Tundra Swans, a very rare sight in Taiwan, feeding on the mudflats of the Dadu River Estuary.

The ongoing saga of pollution crisis in the Dadu estuary continues. On 7 April opposition Democratic Progressive Party (DPP) and Green Party Taiwan members criticised the Environmental Protection Administration (EPA) for failing to safeguard the important Dadu River Estuary Wildlife Refuge in Changhua from shocking levels of industrial pollution. Their calls appeared to fall on deaf ears.

A month later environmental groups and NGOs staged a protest outside the Presidential Office in an effort to call attention to the crisis and get the authorities to do something about it. Once again the authorities seem to be dragging their heels in doing something about the crisis.

The Dadu River Estuary is a vitally important wetland habitat for shorebirds, the critically endangered Taiwan pink dolphins and a host of other marine-dependant wildlife. The area is also an important fishery area so the toxins pose a direct threat to the people of Taiwan.

Wednesday, May 18, 2011

"Water, water, every where, Nor any drop to drink"

Hushan's Yucing valley before it was dug out to make way for the highly controversial Hushan Dam.

"Water, water, every where, Nor any drop to drink" said Coleridge in 'The Rime of the Ancyent Marinere.' With the recent day spell we've been having in Taiwan; and is always the case when we experience one; talk of the need for new reservoirs comes to the fore in the media. "Water, water, everywhere and not a drop to drink" becomes the cry.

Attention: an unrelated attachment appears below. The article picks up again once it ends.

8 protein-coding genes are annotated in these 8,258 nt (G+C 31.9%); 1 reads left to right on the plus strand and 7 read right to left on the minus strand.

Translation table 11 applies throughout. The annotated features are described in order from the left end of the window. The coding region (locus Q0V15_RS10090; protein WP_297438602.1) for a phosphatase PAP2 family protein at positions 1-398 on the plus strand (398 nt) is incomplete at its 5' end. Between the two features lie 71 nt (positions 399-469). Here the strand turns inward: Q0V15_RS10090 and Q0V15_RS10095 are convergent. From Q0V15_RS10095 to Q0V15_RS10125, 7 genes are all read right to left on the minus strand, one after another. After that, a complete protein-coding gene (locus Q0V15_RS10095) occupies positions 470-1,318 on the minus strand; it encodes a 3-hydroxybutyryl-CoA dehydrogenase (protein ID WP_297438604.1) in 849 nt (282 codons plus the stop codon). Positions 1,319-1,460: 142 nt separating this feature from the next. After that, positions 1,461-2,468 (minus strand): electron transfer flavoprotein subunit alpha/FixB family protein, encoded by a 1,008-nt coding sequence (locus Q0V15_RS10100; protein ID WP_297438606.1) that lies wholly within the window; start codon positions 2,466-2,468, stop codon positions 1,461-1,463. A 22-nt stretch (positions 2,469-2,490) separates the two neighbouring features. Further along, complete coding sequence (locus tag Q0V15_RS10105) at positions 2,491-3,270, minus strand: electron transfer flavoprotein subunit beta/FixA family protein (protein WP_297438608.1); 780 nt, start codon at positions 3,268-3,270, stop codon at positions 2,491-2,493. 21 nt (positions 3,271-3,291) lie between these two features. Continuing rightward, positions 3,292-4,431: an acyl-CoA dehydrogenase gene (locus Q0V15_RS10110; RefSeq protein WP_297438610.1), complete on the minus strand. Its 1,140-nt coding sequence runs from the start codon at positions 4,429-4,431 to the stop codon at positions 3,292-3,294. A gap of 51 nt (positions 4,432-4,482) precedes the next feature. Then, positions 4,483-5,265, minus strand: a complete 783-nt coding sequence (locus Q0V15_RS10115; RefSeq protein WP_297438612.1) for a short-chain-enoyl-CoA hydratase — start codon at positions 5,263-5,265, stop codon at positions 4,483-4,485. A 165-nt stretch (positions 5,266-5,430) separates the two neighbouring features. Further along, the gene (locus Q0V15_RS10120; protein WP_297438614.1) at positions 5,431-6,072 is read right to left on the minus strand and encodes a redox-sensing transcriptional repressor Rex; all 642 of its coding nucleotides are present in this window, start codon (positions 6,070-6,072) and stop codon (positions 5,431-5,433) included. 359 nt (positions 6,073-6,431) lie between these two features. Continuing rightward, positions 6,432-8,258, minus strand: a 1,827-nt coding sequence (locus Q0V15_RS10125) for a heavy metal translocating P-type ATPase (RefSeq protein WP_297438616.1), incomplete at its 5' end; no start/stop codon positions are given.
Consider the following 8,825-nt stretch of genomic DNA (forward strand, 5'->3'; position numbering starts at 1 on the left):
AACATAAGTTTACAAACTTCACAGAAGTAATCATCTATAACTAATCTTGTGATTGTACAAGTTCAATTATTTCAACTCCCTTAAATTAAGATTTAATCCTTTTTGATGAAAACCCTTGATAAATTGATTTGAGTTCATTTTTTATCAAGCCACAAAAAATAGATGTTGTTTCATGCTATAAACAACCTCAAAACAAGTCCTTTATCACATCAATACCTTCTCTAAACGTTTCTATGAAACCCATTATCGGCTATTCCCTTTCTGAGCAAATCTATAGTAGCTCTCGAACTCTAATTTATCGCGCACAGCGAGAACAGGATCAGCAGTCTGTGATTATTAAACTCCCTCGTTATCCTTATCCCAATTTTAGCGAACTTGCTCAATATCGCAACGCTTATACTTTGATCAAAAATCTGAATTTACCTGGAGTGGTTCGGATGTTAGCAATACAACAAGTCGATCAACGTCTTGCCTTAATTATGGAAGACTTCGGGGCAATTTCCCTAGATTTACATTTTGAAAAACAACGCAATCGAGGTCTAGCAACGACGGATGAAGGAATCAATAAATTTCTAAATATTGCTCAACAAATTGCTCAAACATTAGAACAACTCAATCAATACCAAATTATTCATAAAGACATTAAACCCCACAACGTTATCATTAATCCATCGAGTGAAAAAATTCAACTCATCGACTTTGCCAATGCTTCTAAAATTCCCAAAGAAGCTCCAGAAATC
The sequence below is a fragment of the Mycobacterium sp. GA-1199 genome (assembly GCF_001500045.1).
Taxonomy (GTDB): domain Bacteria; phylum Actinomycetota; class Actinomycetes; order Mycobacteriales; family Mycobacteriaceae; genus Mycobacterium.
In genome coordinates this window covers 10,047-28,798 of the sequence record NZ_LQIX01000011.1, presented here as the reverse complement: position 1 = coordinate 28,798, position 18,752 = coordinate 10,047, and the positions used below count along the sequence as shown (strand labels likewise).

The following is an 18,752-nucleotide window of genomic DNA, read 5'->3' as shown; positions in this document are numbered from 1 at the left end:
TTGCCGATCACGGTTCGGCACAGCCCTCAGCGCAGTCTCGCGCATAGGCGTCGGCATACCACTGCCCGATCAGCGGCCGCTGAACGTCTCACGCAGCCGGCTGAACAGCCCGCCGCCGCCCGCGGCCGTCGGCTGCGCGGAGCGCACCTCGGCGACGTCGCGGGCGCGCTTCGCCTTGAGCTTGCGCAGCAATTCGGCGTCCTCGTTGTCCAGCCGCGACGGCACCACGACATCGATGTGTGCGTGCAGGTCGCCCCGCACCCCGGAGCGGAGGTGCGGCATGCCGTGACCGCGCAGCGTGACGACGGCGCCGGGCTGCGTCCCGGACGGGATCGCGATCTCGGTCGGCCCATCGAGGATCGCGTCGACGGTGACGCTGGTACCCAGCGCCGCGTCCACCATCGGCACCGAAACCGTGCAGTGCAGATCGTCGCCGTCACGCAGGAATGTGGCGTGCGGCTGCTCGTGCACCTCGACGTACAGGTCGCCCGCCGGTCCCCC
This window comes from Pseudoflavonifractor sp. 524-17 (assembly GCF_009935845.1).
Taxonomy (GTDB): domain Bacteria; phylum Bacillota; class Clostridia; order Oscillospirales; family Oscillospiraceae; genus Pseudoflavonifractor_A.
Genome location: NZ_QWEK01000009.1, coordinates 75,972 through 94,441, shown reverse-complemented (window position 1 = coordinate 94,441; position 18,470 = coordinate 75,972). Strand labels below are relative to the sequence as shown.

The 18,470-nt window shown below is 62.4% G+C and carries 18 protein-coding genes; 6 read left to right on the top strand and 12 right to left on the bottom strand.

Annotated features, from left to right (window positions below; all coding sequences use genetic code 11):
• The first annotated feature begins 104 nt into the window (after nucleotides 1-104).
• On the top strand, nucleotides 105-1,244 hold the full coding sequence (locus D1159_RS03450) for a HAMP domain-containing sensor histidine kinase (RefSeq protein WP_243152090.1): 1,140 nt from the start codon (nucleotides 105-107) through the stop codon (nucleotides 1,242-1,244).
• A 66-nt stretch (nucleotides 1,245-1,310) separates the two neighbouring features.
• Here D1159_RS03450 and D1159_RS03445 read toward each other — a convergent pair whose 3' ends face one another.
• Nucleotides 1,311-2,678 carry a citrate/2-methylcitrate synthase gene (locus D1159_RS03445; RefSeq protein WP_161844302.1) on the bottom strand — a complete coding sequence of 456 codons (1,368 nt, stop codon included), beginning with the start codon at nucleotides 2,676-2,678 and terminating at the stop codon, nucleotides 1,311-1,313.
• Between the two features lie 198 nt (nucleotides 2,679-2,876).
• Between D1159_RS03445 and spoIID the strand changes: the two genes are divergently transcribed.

Typically the argument goes that Taiwan doesn't have sufficient reservoirs for its needs and there are volumes of wasted water pointlessly flowing down rivers from the mountains into the ocean. All that is needed is to build more dams and solve the problem.

Fresh water flowing into the sea is seen as wasteful and no thought is given to its critical role in maintaining vitally important estuarine ecosystems. The dust problem on the lower reaches of the Jhoushui River is conveniently forgotten. This dust-bowl situation in Changhua and Yunlin Counties has been created by the damming of the Jhoushui River in its middle course leaving the wide floodplain of the lower reaches dry and dusty with little water at the mercy of fierce coastal winds.

The dusty desolate lower reaches of the Jhoushui River on the border of Changhua and Yunlin Counties. This dust-bowl situation on the river's wide floodplain is attributed to reduced volumes of water in the river's lower course due to damming in its the middle course.

The cost to the natural environment in the damming of rivers is massive and irreversible. A prime example is the tremendous damage to the Huben-Hushan area with the current construction of the Hushan Reservoir project. This project poses a direct threat to the future survival of Red-Listed animals and plants such as the Fairy Pitta, Taiwan pink dolphin and Begonia ravenii. In addition, the risk the dam poses to people living nearby has largely been pushed aside but after the recent Japanese quake and tsunami should we not take a renewed look at the wisdom of constructing a dam in a very unstable area near the Jiji fault; the epicenter of the huge September 1999 earthquake.

The Huben-Hushan forest being cleared for the Hushan Dam project. The area is listed internationally as an Important Bird Area (IBA) because it is globally the most important breeding area for the IUCN Red-Listed Fairy Pitta.

An interesting letter appeared in the Taipei Times on Tuesday by Lee Ken-cheng, director of Mercy on the Earth, Taiwan urging a closer look at the benefits of addressing the problem water leakage on existing reservoirs to increase reservoir effectiveness rather than building new reservoirs.

See New take on how to meet water needs is necessary in Tuesday's Taipei Times.